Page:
GUN CRIME: According to a House of Commons Briefing Paper seen by The Times, gun crime across England and Wales is up by 2%.  Blackspots are London, where the rise is 3.6%, Greater Manchester, where the rise is 10.1%, and the West Midlands, where the rise is 4.1%.  Police and the Security Services are concerned at guns coming into the country from the Balkans, from Russia and by mail order from the USA . Although there is concern at the rise, the longer term trend has been downwards with the level of gun crime at about one third of the figure for 2002-2003.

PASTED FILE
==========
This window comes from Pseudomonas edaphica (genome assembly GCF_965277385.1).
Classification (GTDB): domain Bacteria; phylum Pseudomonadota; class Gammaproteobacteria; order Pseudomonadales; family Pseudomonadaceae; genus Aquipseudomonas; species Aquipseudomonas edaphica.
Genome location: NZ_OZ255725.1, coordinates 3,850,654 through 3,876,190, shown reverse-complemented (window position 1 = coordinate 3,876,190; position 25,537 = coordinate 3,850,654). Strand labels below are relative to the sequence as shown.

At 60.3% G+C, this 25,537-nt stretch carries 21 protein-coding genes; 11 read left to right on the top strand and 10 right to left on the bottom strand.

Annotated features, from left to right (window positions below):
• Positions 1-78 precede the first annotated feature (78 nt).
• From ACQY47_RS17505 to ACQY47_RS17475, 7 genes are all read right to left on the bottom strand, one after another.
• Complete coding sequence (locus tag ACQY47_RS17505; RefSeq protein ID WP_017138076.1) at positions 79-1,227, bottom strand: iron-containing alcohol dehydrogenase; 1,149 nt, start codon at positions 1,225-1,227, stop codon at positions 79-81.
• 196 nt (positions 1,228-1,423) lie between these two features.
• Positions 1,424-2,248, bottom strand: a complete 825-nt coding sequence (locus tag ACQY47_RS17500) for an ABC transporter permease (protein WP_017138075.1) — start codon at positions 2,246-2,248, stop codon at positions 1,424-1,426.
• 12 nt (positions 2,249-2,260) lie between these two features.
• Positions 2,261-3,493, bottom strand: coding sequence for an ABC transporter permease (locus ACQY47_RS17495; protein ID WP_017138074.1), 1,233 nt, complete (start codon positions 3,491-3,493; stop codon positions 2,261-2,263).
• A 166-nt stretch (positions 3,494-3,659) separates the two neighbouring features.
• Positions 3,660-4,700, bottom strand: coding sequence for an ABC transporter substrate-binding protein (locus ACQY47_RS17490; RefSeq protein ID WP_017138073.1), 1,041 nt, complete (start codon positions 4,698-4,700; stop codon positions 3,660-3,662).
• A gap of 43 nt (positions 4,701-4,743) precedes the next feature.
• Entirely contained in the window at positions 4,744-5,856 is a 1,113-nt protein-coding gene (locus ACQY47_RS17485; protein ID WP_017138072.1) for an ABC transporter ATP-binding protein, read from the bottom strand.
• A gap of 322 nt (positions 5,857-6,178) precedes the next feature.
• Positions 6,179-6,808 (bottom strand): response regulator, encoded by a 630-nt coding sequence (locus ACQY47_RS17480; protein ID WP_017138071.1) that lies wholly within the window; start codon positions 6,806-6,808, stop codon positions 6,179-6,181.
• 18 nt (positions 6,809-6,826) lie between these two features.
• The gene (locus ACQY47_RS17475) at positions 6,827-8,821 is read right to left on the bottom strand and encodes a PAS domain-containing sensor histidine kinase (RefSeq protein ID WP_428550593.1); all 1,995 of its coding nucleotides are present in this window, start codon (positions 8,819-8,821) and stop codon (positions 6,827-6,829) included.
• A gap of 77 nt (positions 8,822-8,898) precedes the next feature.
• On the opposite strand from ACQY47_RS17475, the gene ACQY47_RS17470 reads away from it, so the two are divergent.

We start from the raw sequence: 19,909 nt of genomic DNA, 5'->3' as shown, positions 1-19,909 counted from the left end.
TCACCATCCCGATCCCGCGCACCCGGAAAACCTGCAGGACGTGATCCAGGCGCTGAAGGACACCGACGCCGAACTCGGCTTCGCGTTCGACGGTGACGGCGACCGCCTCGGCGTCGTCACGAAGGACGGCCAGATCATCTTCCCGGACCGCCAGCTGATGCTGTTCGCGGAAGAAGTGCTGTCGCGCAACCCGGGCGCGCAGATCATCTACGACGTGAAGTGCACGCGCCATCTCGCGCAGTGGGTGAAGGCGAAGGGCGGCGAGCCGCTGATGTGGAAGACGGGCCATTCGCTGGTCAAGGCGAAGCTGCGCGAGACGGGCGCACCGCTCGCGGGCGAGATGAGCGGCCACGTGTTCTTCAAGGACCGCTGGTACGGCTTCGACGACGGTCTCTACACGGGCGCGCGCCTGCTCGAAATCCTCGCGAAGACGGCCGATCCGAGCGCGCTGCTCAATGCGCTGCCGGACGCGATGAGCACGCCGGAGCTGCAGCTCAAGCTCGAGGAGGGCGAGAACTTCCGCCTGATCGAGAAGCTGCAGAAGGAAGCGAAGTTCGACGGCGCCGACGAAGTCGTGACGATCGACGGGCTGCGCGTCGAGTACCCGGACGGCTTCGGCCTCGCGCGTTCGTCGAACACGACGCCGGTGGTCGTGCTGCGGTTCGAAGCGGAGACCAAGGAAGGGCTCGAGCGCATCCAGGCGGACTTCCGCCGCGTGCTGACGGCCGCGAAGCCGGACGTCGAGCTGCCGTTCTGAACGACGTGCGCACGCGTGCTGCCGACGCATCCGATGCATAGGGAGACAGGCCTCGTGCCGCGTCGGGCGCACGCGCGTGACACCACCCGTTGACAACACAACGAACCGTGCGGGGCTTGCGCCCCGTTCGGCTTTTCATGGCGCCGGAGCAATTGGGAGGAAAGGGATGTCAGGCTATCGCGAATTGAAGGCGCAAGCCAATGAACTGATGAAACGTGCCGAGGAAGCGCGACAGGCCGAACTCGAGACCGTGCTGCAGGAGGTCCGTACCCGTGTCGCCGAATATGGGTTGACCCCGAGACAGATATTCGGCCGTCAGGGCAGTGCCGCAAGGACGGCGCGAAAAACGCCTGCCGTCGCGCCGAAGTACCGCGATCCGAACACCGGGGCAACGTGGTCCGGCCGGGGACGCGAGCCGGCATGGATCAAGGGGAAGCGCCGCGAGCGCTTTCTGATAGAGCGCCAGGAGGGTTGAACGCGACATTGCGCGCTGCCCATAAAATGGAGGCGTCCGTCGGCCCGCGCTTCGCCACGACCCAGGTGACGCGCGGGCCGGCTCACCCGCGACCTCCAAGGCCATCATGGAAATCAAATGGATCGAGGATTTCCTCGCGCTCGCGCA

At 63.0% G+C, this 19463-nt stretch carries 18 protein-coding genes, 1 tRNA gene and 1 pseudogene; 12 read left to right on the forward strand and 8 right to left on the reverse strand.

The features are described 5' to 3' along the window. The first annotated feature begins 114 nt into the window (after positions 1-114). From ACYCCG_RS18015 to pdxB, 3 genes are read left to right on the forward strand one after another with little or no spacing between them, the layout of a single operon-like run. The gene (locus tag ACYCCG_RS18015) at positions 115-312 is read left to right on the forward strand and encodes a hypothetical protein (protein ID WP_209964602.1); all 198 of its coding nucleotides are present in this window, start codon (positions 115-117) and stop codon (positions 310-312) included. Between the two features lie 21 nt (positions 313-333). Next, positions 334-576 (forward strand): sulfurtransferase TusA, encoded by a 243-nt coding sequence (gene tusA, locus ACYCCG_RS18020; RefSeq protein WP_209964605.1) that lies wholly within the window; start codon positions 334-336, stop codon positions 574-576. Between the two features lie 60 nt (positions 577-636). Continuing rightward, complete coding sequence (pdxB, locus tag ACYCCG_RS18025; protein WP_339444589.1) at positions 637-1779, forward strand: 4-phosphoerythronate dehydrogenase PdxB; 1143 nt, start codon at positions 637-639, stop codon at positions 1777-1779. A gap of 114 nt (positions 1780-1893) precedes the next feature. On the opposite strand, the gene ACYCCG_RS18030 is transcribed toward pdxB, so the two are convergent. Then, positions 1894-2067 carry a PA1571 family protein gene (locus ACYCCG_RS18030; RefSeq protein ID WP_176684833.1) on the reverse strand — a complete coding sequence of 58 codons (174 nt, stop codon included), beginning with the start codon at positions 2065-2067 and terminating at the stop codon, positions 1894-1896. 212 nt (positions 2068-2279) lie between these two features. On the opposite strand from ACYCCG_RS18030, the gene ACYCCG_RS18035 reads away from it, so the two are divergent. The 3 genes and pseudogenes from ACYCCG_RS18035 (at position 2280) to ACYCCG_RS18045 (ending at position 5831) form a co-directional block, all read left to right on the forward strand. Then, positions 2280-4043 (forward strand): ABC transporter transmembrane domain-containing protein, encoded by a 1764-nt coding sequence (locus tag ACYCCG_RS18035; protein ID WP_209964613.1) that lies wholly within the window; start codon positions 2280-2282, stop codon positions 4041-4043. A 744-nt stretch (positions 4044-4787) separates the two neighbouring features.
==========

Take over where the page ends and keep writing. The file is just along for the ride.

MARY ROSE: Henry VIII’s battleship, the Mary Rose, which sank in 1545 and was raised in 1982, has now been put on show in Portsmouth following treatment of the woodwork to prevent disintegration. The ship, which was very heavily armed, sank because it turned for a broadside with its gun ports open and took on water. More than 500 lives were lost when it went down in the Solent.

OPERA: John Berry, who was forced out of the ENO following pressure from the outgoing chairman Mr Rose, is to be offered a senior artistic role at the Bolshoi.


CRICKET: Pakistan beat England at Lord’s by 75 runs on the fourth day of the first test match.

FISHING: 60,000 rainbow trout have been introduced accidentally into the River Avon in Hampshire. It is believed that they escaped from a fish farm. The trout are easy to catch with one journalist taking 21 on consecutive casts. Anglers are upset because the fishing has been ruined.  It is unlikely that the trout will survive long in the wild.